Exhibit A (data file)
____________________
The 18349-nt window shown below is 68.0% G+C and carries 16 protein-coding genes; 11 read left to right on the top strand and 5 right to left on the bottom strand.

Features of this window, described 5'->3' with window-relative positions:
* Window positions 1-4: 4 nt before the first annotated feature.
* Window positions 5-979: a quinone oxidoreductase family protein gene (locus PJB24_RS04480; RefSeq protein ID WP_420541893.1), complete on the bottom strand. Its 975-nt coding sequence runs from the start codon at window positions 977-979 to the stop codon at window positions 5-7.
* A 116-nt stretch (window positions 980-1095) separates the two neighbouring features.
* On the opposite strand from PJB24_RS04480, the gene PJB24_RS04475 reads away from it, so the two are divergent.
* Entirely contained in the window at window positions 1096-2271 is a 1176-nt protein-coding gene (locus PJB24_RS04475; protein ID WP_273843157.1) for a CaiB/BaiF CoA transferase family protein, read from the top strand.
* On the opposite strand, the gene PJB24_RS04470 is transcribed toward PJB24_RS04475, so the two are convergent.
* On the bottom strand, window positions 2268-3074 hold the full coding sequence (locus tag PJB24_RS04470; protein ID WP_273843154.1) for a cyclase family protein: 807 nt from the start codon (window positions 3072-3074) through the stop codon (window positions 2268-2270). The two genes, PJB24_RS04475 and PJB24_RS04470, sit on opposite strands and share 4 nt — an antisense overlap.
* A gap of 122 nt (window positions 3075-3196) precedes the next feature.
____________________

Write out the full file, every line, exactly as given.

The 18349-nt window shown below is 68.0% G+C and carries 16 protein-coding genes; 11 read left to right on the top strand and 5 right to left on the bottom strand.

Features of this window, described 5'->3' with window-relative positions:
* Window positions 1-4: 4 nt before the first annotated feature.
* Window positions 5-979: a quinone oxidoreductase family protein gene (locus PJB24_RS04480; RefSeq protein ID WP_420541893.1), complete on the bottom strand. Its 975-nt coding sequence runs from the start codon at window positions 977-979 to the stop codon at window positions 5-7.
* A 116-nt stretch (window positions 980-1095) separates the two neighbouring features.
* On the opposite strand from PJB24_RS04480, the gene PJB24_RS04475 reads away from it, so the two are divergent.
* Entirely contained in the window at window positions 1096-2271 is a 1176-nt protein-coding gene (locus PJB24_RS04475; protein ID WP_273843157.1) for a CaiB/BaiF CoA transferase family protein, read from the top strand.
* On the opposite strand, the gene PJB24_RS04470 is transcribed toward PJB24_RS04475, so the two are convergent.
* On the bottom strand, window positions 2268-3074 hold the full coding sequence (locus tag PJB24_RS04470; protein ID WP_273843154.1) for a cyclase family protein: 807 nt from the start codon (window positions 3072-3074) through the stop codon (window positions 2268-2270). The two genes, PJB24_RS04475 and PJB24_RS04470, sit on opposite strands and share 4 nt — an antisense overlap.
* A gap of 122 nt (window positions 3075-3196) precedes the next feature.